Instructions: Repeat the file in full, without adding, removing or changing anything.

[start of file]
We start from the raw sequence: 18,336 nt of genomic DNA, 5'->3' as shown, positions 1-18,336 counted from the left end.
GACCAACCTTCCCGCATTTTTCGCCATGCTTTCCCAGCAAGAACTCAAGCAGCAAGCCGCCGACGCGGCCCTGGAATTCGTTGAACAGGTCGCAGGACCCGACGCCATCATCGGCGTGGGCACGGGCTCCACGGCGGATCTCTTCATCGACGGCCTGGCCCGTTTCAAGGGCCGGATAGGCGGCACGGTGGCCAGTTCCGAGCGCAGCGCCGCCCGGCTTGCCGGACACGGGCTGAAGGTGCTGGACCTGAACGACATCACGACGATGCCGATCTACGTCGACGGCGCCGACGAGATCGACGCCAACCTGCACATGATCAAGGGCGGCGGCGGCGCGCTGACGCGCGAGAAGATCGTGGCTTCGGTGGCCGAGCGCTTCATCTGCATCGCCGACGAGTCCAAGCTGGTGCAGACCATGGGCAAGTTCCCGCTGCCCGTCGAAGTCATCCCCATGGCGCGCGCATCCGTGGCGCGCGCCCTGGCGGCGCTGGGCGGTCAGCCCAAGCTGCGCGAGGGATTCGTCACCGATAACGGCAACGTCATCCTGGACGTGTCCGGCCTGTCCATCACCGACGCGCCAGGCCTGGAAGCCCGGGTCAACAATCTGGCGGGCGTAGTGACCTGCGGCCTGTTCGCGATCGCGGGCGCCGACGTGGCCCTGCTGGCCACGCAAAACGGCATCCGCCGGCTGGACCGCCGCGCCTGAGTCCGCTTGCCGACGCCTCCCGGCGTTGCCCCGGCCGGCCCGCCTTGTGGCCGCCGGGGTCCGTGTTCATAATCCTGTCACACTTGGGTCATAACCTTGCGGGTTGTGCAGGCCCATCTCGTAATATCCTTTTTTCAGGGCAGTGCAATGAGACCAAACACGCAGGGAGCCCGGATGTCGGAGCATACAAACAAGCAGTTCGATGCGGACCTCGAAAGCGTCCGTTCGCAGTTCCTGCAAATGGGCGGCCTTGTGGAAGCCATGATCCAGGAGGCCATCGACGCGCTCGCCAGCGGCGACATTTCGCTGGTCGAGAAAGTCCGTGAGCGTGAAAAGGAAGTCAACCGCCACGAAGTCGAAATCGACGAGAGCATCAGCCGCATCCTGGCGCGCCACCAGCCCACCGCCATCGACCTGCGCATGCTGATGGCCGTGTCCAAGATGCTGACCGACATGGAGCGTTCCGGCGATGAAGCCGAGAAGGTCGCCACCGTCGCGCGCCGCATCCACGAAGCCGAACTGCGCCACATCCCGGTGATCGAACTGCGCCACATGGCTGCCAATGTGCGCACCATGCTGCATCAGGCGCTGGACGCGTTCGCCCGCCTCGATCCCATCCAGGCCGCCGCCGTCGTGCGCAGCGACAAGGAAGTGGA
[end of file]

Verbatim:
We start from the raw sequence: 18,336 nt of genomic DNA, 5'->3' as shown, positions 1-18,336 counted from the left end.
GACCAACCTTCCCGCATTTTTCGCCATGCTTTCCCAGCAAGAACTCAAGCAGCAAGCCGCCGACGCGGCCCTGGAATTCGTTGAACAGGTCGCAGGACCCGACGCCATCATCGGCGTGGGCACGGGCTCCACGGCGGATCTCTTCATCGACGGCCTGGCCCGTTTCAAGGGCCGGATAGGCGGCACGGTGGCCAGTTCCGAGCGCAGCGCCGCCCGGCTTGCCGGACACGGGCTGAAGGTGCTGGACCTGAACGACATCACGACGATGCCGATCTACGTCGACGGCGCCGACGAGATCGACGCCAACCTGCACATGATCAAGGGCGGCGGCGGCGCGCTGACGCGCGAGAAGATCGTGGCTTCGGTGGCCGAGCGCTTCATCTGCATCGCCGACGAGTCCAAGCTGGTGCAGACCATGGGCAAGTTCCCGCTGCCCGTCGAAGTCATCCCCATGGCGCGCGCATCCGTGGCGCGCGCCCTGGCGGCGCTGGGCGGTCAGCCCAAGCTGCGCGAGGGATTCGTCACCGATAACGGCAACGTCATCCTGGACGTGTCCGGCCTGTCCATCACCGACGCGCCAGGCCTGGAAGCCCGGGTCAACAATCTGGCGGGCGTAGTGACCTGCGGCCTGTTCGCGATCGCGGGCGCCGACGTGGCCCTGCTGGCCACGCAAAACGGCATCCGCCGGCTGGACCGCCGCGCCTGAGTCCGCTTGCCGACGCCTCCCGGCGTTGCCCCGGCCGGCCCGCCTTGTGGCCGCCGGGGTCCGTGTTCATAATCCTGTCACACTTGGGTCATAACCTTGCGGGTTGTGCAGGCCCATCTCGTAATATCCTTTTTTCAGGGCAGTGCAATGAGACCAAACACGCAGGGAGCCCGGATGTCGGAGCATACAAACAAGCAGTTCGATGCGGACCTCGAAAGCGTCCGTTCGCAGTTCCTGCAAATGGGCGGCCTTGTGGAAGCCATGATCCAGGAGGCCATCGACGCGCTCGCCAGCGGCGACATTTCGCTGGTCGAGAAAGTCCGTGAGCGTGAAAAGGAAGTCAACCGCCACGAAGTCGAAATCGACGAGAGCATCAGCCGCATCCTGGCGCGCCACCAGCCCACCGCCATCGACCTGCGCATGCTGATGGCCGTGTCCAAGATGCTGACCGACATGGAGCGTTCCGGCGATGAAGCCGAGAAGGTCGCCACCGTCGCGCGCCGCATCCACGAAGCCGAACTGCGCCACATCCCGGTGATCGAACTGCGCCACATGGCTGCCAATGTGCGCACCATGCTGCATCAGGCGCTGGACGCGTTCGCCCGCCTCGATCCCATCCAGGCCGCCGCCGTCGTGCGCAGCGACAAGGAAGTGGA